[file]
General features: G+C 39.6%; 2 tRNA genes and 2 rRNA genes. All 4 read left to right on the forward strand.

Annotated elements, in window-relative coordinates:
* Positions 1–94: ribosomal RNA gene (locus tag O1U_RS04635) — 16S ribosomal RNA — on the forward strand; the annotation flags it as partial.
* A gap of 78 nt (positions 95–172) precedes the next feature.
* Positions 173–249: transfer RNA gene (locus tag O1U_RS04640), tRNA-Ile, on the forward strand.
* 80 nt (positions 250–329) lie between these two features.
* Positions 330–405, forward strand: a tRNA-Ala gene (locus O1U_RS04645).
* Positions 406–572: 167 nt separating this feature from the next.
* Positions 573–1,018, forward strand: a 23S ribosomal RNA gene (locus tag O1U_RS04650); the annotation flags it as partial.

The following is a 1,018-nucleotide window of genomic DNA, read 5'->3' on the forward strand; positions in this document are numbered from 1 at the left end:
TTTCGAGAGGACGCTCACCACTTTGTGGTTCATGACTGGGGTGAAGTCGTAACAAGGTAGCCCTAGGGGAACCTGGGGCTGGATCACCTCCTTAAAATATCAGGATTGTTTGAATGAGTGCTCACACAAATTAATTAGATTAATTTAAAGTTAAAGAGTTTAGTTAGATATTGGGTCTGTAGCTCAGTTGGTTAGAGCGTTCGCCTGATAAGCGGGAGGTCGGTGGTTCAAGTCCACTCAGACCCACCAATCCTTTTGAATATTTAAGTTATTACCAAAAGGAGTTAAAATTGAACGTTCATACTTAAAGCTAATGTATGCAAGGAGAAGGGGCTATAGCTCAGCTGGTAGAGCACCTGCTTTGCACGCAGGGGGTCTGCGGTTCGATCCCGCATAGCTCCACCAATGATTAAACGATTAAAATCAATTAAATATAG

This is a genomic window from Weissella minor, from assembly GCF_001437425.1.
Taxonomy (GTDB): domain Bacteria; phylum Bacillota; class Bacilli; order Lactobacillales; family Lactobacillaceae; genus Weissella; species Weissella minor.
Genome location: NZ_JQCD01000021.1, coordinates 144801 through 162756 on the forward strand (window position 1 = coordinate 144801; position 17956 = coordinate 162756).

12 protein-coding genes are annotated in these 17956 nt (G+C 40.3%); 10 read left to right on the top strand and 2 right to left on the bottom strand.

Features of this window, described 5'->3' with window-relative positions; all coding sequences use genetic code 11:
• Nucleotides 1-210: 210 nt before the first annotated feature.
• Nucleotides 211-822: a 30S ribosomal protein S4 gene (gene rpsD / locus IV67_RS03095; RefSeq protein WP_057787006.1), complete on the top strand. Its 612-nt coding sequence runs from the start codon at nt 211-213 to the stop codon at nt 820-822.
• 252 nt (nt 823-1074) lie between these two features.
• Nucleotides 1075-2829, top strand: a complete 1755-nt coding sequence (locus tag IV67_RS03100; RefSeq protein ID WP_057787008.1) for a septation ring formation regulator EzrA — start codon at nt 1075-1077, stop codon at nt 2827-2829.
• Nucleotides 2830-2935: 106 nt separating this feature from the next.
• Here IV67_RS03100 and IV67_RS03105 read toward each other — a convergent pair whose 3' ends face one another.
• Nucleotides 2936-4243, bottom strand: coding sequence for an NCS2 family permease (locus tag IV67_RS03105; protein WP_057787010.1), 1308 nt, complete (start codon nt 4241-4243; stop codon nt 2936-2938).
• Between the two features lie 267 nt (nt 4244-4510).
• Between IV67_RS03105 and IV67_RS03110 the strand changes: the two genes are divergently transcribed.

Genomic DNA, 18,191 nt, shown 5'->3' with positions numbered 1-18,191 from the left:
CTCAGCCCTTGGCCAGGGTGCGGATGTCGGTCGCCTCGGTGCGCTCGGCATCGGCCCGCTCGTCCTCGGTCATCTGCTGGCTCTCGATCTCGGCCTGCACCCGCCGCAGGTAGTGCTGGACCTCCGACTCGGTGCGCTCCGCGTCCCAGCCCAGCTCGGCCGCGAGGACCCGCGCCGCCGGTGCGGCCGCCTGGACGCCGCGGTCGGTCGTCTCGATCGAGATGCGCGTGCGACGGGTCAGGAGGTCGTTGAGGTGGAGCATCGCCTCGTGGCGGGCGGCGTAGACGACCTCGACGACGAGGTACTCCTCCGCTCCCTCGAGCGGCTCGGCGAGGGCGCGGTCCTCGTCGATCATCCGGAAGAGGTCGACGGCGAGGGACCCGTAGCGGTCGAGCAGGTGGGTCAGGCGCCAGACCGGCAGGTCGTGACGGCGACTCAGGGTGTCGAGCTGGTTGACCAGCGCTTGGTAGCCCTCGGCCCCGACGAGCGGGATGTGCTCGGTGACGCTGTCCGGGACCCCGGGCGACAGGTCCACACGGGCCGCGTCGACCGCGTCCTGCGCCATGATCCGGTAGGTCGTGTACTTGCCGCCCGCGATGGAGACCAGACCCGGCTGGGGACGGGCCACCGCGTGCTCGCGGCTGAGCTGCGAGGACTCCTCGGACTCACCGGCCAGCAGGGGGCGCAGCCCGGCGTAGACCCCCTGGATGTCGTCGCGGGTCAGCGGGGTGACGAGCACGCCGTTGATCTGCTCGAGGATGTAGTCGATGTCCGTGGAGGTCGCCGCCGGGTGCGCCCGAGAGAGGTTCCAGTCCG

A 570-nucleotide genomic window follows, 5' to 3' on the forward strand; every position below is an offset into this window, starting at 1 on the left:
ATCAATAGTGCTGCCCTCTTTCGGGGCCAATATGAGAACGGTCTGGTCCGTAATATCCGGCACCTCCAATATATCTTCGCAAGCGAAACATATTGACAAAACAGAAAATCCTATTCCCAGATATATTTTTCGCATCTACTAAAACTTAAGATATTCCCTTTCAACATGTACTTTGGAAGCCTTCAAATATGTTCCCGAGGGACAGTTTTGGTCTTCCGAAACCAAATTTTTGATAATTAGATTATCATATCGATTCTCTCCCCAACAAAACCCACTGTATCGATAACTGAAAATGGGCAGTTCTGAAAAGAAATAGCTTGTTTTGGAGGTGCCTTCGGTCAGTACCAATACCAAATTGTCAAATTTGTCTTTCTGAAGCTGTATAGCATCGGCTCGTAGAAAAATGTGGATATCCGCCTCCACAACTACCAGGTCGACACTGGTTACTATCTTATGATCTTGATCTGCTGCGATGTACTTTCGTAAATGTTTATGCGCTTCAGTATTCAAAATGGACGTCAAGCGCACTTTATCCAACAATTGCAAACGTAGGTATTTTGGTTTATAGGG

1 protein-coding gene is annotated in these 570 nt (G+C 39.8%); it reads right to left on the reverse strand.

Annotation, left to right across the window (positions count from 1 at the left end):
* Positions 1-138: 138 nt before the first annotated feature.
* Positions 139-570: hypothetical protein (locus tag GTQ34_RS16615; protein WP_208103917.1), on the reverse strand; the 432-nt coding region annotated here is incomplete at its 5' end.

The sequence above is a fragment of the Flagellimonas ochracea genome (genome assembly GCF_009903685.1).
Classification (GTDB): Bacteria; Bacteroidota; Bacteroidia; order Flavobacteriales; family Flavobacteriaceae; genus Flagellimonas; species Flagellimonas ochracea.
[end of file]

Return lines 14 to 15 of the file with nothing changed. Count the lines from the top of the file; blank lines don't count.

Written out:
Genome location: NZ_JQCD01000021.1, coordinates 144801 through 162756 on the forward strand (window position 1 = coordinate 144801; position 17956 = coordinate 162756).

12 protein-coding genes are annotated in these 17956 nt (G+C 40.3%); 10 read left to right on the top strand and 2 right to left on the bottom strand.